Jeff Smith, vice president, public policy at AMIA, notes that given the health sector’s experience with HIPAA and the Common Rule, there is a unique opportunity to accomplish two aims with this executive and legislative branch conversation—harmonize health sector data privacy policy with consumer data privacy policy and develop a national forum and framework to allow states flexibility to address local needs and norms.

In its written comments, AMIA noted that differences in the interpretation of HIPAA have led to wild variations in application. The group thus urged the administration to balance the need for both prescriptive process-oriented policies and outcome-oriented policies, writing that “[a]n over-emphasis on vague or difficult-to-measure outcomes without guidance on process will result in the failings of HIPAA – wide variation in interpretation and inconsistent implementation.”

AMIA went on to not only reiterate its support for patients always having access to their data, but advocated extending this principle to other sectors of the economy and elevating it to “a prerequisite condition and central organizing principle from which other outcomes derive.”

Further, while AMIA broadly supported the RFC’s high-level goals, it recommended that the administration also focus on “closing regulatory gaps” that endanger data privacy. Citing a 2016 ONC report, AMIA pointed out that there are health-related technologies that exist outside the scope of HIPAA, Federal Trade Commission (FTC) regulation, or state law. Thus, a truly comprehensive approach to consumer privacy should address these gaps, AMIA wrote.

Finally, AMIA encouraged the administration to take several steps to address data governance and ethical use. It recommended that FTC “develop a framework for organizations to use that supports trust, safety, efficacy, and transparency across the proliferation of commercial and nonproprietary information resources,” in addition to an “ethical framework around the collection, use, storage, and disclosure of the personal information consumers may provide to organizations.”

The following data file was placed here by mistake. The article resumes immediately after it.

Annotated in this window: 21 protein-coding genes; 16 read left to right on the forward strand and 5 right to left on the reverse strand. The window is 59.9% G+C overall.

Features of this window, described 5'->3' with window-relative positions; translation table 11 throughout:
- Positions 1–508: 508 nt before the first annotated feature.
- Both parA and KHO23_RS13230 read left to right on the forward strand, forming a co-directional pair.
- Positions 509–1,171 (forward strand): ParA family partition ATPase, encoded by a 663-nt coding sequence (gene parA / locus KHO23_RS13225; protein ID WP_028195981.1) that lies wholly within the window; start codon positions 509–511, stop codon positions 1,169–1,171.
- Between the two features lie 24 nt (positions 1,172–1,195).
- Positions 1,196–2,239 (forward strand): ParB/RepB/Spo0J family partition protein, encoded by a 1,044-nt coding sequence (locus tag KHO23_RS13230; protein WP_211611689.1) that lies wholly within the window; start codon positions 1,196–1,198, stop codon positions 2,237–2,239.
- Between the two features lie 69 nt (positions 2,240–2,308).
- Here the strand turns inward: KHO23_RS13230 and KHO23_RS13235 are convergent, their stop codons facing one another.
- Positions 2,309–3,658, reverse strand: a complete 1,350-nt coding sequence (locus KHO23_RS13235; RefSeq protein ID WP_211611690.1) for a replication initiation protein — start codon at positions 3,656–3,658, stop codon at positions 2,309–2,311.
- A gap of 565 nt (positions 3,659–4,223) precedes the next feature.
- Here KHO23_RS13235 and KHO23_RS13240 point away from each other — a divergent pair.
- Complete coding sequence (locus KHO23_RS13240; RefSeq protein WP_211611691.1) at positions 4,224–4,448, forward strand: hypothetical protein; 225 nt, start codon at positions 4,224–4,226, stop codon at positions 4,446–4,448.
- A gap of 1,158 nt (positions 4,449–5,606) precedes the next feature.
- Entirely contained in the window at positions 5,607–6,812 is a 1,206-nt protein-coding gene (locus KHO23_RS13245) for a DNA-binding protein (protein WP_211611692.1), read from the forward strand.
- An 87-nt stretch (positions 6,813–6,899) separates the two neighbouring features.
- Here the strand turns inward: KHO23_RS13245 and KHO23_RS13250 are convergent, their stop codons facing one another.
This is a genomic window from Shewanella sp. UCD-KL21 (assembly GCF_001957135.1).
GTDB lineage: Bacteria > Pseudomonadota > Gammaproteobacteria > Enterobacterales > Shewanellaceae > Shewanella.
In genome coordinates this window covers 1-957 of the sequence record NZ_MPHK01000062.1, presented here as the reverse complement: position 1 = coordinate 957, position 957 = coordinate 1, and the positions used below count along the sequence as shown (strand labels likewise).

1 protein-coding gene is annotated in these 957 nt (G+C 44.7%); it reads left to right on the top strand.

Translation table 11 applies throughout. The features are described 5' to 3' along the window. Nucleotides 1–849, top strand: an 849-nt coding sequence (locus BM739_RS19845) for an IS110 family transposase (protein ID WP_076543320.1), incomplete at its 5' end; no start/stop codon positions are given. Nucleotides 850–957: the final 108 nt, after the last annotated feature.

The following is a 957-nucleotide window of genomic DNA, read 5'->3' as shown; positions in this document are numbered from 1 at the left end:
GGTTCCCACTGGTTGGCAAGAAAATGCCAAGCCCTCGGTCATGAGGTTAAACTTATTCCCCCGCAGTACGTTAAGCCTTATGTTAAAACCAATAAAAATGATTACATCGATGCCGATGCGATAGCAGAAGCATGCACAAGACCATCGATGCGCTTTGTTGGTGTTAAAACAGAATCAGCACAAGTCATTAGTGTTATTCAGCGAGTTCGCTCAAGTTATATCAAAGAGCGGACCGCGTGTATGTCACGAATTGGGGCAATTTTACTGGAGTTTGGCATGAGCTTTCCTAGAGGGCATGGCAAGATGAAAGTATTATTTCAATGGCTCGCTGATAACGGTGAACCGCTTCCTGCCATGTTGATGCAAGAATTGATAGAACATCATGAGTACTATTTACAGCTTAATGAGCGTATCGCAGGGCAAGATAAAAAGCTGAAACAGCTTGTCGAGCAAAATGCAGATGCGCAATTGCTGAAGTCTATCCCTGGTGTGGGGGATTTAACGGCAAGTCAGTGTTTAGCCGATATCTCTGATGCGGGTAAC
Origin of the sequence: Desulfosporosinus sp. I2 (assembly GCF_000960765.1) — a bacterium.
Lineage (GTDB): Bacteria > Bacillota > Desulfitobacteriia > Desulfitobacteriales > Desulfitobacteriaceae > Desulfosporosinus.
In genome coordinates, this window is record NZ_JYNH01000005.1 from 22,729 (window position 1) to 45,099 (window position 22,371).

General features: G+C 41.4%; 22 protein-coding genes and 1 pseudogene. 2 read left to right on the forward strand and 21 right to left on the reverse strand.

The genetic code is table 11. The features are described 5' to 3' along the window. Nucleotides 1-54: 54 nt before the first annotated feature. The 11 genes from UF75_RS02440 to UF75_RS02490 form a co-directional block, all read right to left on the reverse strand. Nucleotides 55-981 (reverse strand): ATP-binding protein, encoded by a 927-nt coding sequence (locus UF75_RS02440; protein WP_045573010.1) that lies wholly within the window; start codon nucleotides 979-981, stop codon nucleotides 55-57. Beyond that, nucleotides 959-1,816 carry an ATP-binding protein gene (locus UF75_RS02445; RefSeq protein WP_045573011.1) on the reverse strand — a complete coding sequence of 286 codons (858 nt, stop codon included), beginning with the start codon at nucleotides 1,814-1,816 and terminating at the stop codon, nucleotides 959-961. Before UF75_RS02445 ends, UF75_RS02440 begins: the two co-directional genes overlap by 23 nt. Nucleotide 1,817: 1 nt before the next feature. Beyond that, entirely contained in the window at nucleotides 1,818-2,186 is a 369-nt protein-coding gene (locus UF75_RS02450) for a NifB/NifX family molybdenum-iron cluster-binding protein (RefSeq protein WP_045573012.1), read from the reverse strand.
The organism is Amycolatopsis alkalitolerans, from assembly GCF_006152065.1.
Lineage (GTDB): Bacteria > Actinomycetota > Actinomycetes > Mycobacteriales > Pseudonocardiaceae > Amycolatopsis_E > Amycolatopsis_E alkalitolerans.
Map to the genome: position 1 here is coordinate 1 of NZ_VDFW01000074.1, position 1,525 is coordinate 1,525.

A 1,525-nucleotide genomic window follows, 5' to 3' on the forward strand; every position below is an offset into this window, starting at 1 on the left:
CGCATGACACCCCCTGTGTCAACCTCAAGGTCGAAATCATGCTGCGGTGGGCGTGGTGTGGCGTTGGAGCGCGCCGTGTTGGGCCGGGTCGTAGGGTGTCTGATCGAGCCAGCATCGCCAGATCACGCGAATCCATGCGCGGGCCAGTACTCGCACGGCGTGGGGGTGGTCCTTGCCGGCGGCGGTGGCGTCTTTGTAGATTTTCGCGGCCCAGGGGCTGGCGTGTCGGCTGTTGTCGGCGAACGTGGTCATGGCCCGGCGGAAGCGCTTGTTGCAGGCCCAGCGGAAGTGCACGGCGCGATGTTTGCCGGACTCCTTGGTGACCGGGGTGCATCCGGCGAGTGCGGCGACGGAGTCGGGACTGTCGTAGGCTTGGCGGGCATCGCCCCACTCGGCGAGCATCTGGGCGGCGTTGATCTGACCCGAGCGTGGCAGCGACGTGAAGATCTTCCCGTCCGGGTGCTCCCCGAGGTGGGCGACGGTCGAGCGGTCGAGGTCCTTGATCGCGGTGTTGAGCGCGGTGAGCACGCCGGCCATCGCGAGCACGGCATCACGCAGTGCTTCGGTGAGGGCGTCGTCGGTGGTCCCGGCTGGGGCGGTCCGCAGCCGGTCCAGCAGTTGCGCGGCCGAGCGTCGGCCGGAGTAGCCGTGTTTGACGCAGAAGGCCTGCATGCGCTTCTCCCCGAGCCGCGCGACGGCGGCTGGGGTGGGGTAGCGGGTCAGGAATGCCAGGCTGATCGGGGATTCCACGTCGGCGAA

“We applaud the administration for initiating this long overdue conversation. As the lines between consumer and clinical devices continues to blur, the need for harmonized federal policy becomes more pronounced,” Douglas B. Fridsma, M.D., Ph.D, AMIA President and CEO, said in a statement. “Just as we strive to ensure that patients have access to and control over their data, we must strive to deliver the same for consumers. The administration should learn from the health sector and develop improved privacy policies across all sectors of the economy.”

 

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Time to End ‘Wild West’ of Health Data Usage in HIPAA-Free Zones

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Beyond consent, bioethicists argue for ethical guidelines governing fair use of data
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In a recent conversation, a CMIO described the era of Meaningful Use and ICD-10 to me as the “doldrums of regulatory reform” that “sucked up all the oxygen” in the industry, leaving little room for innovation. So I can see why there would be little appetite for more regulation related to health data, and obviously the current administration prefers market-based solutions to regulatory ones.

Yet the Oct. 22 meeting, “Data Min(d)ing: Privacy and Our Digital Identities,” put on by the U.S. Department of Health & Human Services, made it clear to me that as more health data is gathered (and sold) outside the clinical setting, there is a “Wild West” atmosphere in which pretty much anything goes in terms of what companies not covered by HIPAA can do with our health data.

As an example, an April 2018 CNBC article noted that Facebook “has asked several major U.S. hospitals to share anonymized data about their patients, such as illnesses and prescription information, for a proposed research project. Facebook was intending to match it up with user data it had collected in order to help the hospitals figure out which patients might need special care or treatment.” (That project is currently on hiatus, Facebook said.)

The HHS meeting brought together industry leaders and researchers for some thought-provoking presentations about the many ways genetic, wearable and EHR health data is being used. For instance, James Hazel, Ph.D, J.D., a research fellow at the Center for Biomedical Ethics and Society at the  Vanderbilt University Medical Center, presented his research that involved a survey of the privacy policies proffered by U.S. direct-to-consumer genetic testing companies. Hazel noted that there has been huge growth in direct-to-consumer genetic testing, with an estimated 12 million people tested in the United States. Beyond offering consumers the services, these companies doing the testing wish to monetize that data through partnerships with pharmaceutical companies and academic researchers. There is also value to government and law enforcement officials – to solve cold cases, for instance.